This post is by Jonathan Baker, senior land use policy adviser at the Country Land and Business Association (CLA).
In these fevered times, environmentalists and farmers find themselves in agreement about much. There is an established cross sector consensus on the importance of the UK developing trade policies that do not export environmental problems, the need for a substantial and long term budget to support rural areas, and – albeit grudgingly in some instances – the necessity of moving to an agricultural policy that focuses on providing public benefits in return for public money.
On this last point, the government is starting to develop specific proposals. And this is where the tricky work begins.
Civil society, land managers and the government must now move on from principles and platitudes to think about what an agricultural policy that effectively and efficiently provides public benefits looks like.
The CLA has been considering that question for some time and has launched a proposal for how future land management schemes should work in England.
A Land Management Contract (LMC) is a major change in terms of ambition, scope and design. By publishing this report, we want to show that land managers are enthused by the possibility of radically reforming current agricultural policy. But we also want to highlight that the success of future schemes should not be taken for granted. We have to get the design and delivery right if we are to realise the opportunities. We also need to provide farmers with the right environment, meaning a trade deal with the EU and not opening our markets to producers of lower standards.
Designing future land use policy
As a starting point, we want to move away from a system of entitlements to one where land managers are commercial providers of public benefits, with the government as the buyer. In talking to land managers, experts, NGOs and reviewing the evidence, we have identified some of the characteristics that will determine whether future schemes are successful.
1. Including more than environmental land management
Earlier this year in Setting the standard Green Alliance set out initial thoughts for shifting to sustainable food production. The report argued that “a new scheme has to avoid being seen solely in terms of environmental benefits that happen alongside rather than as part of farming”. This is completely right.
Seventy per cent of the UK’s land is farmed. Although there are strong arguments that, with land managers’ support, we should create more wild land, the majority of our habitats and species are and will remain, agricultural. Therefore, future public benefit schemes must look beyond the scope of the Common Agricultural Policy (CAP) which excluded forestry and downplayed heritage, public health and water management.
Future policy should be about empowering rural businesses to deliver their full potential of public benefits. This means that, as well as promoting environmental delivery, land managers should be encouraged to adopt farming and woodland management practices that improve soil and air quality, restore our historic environment, reduce greenhouse gas emissions, and improve animal health and welfare. All of these activities are demonstrable public benefits with good returns on investment for the public.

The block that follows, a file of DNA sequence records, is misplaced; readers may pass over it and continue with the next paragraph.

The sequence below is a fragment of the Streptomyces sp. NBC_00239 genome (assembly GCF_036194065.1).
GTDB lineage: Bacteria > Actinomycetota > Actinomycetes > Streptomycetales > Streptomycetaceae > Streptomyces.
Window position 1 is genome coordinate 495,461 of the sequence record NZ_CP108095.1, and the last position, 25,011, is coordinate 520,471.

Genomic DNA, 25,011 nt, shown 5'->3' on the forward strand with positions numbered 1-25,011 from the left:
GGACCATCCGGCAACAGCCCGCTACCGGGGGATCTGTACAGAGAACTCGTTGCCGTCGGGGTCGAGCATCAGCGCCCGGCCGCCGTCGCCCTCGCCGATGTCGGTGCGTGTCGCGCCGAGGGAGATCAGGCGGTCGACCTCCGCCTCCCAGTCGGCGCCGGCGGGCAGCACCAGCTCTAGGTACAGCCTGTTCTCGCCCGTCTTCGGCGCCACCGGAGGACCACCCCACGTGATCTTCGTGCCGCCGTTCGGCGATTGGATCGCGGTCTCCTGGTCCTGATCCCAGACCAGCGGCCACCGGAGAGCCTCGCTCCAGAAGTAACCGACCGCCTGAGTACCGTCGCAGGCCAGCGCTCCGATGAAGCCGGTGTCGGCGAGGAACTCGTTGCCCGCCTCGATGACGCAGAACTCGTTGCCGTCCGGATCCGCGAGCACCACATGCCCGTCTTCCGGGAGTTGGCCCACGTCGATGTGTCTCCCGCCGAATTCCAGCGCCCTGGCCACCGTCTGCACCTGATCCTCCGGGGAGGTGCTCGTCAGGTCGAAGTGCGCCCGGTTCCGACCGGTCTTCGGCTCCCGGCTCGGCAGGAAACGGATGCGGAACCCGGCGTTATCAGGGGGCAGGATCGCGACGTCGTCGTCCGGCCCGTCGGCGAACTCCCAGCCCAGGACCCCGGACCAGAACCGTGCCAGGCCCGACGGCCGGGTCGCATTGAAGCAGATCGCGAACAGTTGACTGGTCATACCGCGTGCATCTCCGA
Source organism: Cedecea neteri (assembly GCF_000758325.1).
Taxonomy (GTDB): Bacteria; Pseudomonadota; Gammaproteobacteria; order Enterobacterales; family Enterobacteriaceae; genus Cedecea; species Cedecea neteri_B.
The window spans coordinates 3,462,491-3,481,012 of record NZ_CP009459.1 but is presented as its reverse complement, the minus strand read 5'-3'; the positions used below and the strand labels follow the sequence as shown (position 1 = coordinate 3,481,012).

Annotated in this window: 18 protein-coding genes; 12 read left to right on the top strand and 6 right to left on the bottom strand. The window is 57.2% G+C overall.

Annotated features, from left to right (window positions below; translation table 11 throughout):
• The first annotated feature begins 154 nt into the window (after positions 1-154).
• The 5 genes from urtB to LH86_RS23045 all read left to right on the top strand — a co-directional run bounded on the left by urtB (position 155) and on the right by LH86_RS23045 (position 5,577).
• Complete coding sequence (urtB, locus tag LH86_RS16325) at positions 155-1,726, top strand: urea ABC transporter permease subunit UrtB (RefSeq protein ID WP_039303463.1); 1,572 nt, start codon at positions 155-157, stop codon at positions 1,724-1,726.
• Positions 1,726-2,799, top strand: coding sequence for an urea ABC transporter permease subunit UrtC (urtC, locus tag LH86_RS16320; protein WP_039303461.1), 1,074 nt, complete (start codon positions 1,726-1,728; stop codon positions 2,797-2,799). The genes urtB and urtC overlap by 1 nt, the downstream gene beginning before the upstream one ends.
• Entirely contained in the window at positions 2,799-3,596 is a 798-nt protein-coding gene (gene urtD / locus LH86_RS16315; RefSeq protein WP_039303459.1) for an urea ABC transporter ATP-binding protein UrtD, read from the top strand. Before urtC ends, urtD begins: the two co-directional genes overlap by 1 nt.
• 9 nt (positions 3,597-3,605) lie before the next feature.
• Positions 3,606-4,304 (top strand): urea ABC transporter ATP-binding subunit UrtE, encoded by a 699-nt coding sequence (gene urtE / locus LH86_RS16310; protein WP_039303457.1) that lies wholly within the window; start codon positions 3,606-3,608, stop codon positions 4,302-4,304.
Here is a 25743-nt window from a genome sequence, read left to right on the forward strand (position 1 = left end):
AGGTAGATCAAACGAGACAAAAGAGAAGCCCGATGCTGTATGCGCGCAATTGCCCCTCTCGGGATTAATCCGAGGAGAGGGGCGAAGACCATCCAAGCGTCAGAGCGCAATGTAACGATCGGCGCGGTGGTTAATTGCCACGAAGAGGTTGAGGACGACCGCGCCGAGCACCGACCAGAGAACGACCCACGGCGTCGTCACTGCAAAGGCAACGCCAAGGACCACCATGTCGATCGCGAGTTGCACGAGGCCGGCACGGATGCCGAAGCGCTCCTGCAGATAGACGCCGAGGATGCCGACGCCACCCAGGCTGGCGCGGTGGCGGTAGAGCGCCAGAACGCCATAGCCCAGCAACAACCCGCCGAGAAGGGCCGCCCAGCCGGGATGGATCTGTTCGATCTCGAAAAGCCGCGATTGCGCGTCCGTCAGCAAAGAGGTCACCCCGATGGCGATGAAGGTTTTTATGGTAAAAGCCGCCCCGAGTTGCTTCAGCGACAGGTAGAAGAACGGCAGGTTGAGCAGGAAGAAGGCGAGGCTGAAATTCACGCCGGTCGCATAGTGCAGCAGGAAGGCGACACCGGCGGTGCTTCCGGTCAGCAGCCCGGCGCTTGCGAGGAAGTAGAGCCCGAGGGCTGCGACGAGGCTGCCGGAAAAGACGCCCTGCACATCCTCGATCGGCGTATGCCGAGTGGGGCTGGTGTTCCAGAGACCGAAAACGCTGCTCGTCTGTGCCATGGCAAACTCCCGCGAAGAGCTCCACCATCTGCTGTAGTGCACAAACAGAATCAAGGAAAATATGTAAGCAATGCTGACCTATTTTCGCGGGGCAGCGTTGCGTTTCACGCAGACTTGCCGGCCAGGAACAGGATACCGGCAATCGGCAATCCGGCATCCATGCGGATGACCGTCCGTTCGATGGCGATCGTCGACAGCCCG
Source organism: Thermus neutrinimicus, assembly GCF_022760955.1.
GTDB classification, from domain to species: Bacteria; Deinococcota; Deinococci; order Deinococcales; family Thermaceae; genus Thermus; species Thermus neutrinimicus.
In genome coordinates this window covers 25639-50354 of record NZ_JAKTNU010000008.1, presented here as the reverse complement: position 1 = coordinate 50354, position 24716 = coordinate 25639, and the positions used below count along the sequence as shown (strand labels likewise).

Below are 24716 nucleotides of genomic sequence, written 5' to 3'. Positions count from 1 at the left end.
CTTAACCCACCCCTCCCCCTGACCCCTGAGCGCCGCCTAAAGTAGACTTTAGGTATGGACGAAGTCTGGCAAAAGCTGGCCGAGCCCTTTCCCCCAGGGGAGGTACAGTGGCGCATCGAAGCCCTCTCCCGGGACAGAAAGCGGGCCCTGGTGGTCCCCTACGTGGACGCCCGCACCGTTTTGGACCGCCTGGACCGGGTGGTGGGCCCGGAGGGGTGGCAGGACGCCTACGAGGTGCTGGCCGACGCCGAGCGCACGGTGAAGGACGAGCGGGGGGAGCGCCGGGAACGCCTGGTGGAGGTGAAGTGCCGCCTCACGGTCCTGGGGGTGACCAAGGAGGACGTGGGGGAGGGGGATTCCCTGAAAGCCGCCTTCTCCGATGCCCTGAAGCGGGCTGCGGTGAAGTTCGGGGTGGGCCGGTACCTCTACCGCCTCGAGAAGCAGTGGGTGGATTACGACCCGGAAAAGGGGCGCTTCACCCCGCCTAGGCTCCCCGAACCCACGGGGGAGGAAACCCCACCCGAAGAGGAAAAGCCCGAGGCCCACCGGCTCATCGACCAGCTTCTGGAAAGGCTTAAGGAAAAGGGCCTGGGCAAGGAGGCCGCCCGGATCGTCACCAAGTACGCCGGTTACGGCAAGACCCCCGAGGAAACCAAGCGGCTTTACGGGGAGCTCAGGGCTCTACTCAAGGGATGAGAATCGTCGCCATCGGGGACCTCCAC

2. Getting the incentives right
There is a tendency to assume that when the government removes the direct support that accounts for 61 per cent of the average farmers’ income, farmers will be desperate for funding and accept any offer from the government.
This is naïve. In the new world of ‘self-reliant farming’, public benefits will only be provided where the financial return is equal to or greater than it is for producing food. In the future, farmers will not have the luxury of undertaking loss making activities as their profit margins will be under more pressure than they are now. Green Alliance is responsive to this risk, suggesting that “a new scheme that engaged fewer farmers than intended, could lead to environmental oases surrounded by areas of intensified production”.
The scale of the challenge our countryside faces will only be addressed if we can engage wholeheartedly with the majority of farmers and land managers. The LMC has the potential to achieve this by making the provision of a high level of public benefits a commercially rational decision for land managers in England. This is done through a practical assessment of payment rates and through a premium payment to land managers that encourages them to aim for and exceed a transformative threshold of delivery.
3. Competent administration
For those unfamiliar with the evergreen woes of administering the Common Agricultural Policy, ‘competent administration’ may seem to be a low bar for future schemes. The reality is that unless the government is a reliable partner, farmers will stay away. What this means is paying land managers on time for services rendered and meeting basic service standards.
4. A sufficient budget with long term security
Maintaining and restoring our natural environment is not going to be cheap. As others have noted, society’s demands on our land are near infinite and costly. If the government is serious about being the first generation to leave the environment in a better state, it must commit to maintaining the current spend in real terms. In England, this is around £2.2 billion a year.
As we move to the next stage of deciding what we want England’s countryside to look like, the CLA will continue to work across sectors to manage the risks as we see them and make the most of the opportunities. The LMC is the start of that discussion and we look to forward to contributions from others.
The CLA is the membership organisation for landowners, farmers and businesses. Between them, CLA members own or manage more than 10 million acres of rural land across England and Wales.